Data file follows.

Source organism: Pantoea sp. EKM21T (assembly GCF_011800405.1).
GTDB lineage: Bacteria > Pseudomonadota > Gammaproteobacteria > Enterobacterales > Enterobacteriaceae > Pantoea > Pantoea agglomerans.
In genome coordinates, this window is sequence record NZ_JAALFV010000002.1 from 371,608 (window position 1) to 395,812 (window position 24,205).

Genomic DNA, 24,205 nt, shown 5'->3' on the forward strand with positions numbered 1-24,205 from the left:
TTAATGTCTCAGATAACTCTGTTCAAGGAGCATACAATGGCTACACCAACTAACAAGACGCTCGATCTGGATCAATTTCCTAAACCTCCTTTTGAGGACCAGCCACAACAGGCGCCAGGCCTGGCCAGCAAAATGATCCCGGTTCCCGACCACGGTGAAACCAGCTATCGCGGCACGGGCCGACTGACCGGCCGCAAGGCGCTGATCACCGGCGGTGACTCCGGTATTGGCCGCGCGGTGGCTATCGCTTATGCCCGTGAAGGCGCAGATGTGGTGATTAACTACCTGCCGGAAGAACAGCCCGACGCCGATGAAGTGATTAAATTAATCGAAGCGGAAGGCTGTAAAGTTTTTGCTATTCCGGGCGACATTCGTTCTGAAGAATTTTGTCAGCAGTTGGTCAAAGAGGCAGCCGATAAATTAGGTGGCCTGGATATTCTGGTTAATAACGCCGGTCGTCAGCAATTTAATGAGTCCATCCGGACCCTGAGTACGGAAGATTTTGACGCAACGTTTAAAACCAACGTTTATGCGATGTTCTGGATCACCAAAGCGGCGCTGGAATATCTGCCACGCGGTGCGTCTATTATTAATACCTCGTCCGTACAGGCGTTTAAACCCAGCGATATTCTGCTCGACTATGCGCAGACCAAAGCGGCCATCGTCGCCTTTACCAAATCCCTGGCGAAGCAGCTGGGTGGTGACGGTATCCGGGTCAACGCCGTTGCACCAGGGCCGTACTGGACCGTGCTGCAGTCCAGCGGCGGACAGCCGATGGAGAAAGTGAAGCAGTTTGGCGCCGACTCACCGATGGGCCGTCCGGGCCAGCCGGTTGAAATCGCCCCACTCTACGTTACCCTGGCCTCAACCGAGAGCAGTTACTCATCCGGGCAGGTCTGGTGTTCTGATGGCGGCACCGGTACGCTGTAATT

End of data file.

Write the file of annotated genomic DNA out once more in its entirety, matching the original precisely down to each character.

Source organism: Pantoea sp. EKM21T (assembly GCF_011800405.1).
GTDB lineage: Bacteria > Pseudomonadota > Gammaproteobacteria > Enterobacterales > Enterobacteriaceae > Pantoea > Pantoea agglomerans.
In genome coordinates, this window is sequence record NZ_JAALFV010000002.1 from 371,608 (window position 1) to 395,812 (window position 24,205).

Genomic DNA, 24,205 nt, shown 5'->3' on the forward strand with positions numbered 1-24,205 from the left:
TTAATGTCTCAGATAACTCTGTTCAAGGAGCATACAATGGCTACACCAACTAACAAGACGCTCGATCTGGATCAATTTCCTAAACCTCCTTTTGAGGACCAGCCACAACAGGCGCCAGGCCTGGCCAGCAAAATGATCCCGGTTCCCGACCACGGTGAAACCAGCTATCGCGGCACGGGCCGACTGACCGGCCGCAAGGCGCTGATCACCGGCGGTGACTCCGGTATTGGCCGCGCGGTGGCTATCGCTTATGCCCGTGAAGGCGCAGATGTGGTGATTAACTACCTGCCGGAAGAACAGCCCGACGCCGATGAAGTGATTAAATTAATCGAAGCGGAAGGCTGTAAAGTTTTTGCTATTCCGGGCGACATTCGTTCTGAAGAATTTTGTCAGCAGTTGGTCAAAGAGGCAGCCGATAAATTAGGTGGCCTGGATATTCTGGTTAATAACGCCGGTCGTCAGCAATTTAATGAGTCCATCCGGACCCTGAGTACGGAAGATTTTGACGCAACGTTTAAAACCAACGTTTATGCGATGTTCTGGATCACCAAAGCGGCGCTGGAATATCTGCCACGCGGTGCGTCTATTATTAATACCTCGTCCGTACAGGCGTTTAAACCCAGCGATATTCTGCTCGACTATGCGCAGACCAAAGCGGCCATCGTCGCCTTTACCAAATCCCTGGCGAAGCAGCTGGGTGGTGACGGTATCCGGGTCAACGCCGTTGCACCAGGGCCGTACTGGACCGTGCTGCAGTCCAGCGGCGGACAGCCGATGGAGAAAGTGAAGCAGTTTGGCGCCGACTCACCGATGGGCCGTCCGGGCCAGCCGGTTGAAATCGCCCCACTCTACGTTACCCTGGCCTCAACCGAGAGCAGTTACTCATCCGGGCAGGTCTGGTGTTCTGATGGCGGCACCGGTACGCTGTAATT